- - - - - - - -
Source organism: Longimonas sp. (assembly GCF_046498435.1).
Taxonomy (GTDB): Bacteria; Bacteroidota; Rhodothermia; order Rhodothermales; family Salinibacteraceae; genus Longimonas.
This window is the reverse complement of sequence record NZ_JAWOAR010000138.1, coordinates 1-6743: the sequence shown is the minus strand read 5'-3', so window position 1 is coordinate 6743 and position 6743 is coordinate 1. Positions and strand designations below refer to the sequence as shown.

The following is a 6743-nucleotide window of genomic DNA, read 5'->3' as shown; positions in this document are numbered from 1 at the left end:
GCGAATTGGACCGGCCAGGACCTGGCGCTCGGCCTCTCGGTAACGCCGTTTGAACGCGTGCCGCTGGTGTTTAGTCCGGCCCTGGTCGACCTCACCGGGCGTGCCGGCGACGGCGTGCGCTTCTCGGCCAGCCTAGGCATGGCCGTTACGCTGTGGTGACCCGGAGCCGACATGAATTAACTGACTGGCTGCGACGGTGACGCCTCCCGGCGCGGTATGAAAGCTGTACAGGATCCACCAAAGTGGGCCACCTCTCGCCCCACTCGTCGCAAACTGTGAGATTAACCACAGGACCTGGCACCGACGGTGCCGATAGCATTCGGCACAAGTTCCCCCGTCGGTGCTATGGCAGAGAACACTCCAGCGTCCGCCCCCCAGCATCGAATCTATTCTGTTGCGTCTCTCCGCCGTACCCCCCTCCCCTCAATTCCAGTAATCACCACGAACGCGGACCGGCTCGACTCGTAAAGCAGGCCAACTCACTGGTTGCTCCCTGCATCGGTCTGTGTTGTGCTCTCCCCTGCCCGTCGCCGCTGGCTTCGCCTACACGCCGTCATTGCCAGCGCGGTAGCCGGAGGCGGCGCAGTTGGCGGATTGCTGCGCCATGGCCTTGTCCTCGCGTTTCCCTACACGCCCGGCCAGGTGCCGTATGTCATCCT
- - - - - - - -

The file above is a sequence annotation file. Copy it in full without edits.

Source organism: Longimonas sp. (assembly GCF_046498435.1).
Taxonomy (GTDB): Bacteria; Bacteroidota; Rhodothermia; order Rhodothermales; family Salinibacteraceae; genus Longimonas.
This window is the reverse complement of sequence record NZ_JAWOAR010000138.1, coordinates 1-6743: the sequence shown is the minus strand read 5'-3', so window position 1 is coordinate 6743 and position 6743 is coordinate 1. Positions and strand designations below refer to the sequence as shown.

The following is a 6743-nucleotide window of genomic DNA, read 5'->3' as shown; positions in this document are numbered from 1 at the left end:
GCGAATTGGACCGGCCAGGACCTGGCGCTCGGCCTCTCGGTAACGCCGTTTGAACGCGTGCCGCTGGTGTTTAGTCCGGCCCTGGTCGACCTCACCGGGCGTGCCGGCGACGGCGTGCGCTTCTCGGCCAGCCTAGGCATGGCCGTTACGCTGTGGTGACCCGGAGCCGACATGAATTAACTGACTGGCTGCGACGGTGACGCCTCCCGGCGCGGTATGAAAGCTGTACAGGATCCACCAAAGTGGGCCACCTCTCGCCCCACTCGTCGCAAACTGTGAGATTAACCACAGGACCTGGCACCGACGGTGCCGATAGCATTCGGCACAAGTTCCCCCGTCGGTGCTATGGCAGAGAACACTCCAGCGTCCGCCCCCCAGCATCGAATCTATTCTGTTGCGTCTCTCCGCCGTACCCCCCTCCCCTCAATTCCAGTAATCACCACGAACGCGGACCGGCTCGACTCGTAAAGCAGGCCAACTCACTGGTTGCTCCCTGCATCGGTCTGTGTTGTGCTCTCCCCTGCCCGTCGCCGCTGGCTTCGCCTACACGCCGTCATTGCCAGCGCGGTAGCCGGAGGCGGCGCAGTTGGCGGATTGCTGCGCCATGGCCTTGTCCTCGCGTTTCCCTACACGCCCGGCCAGGTGCCGTATGTCATCCT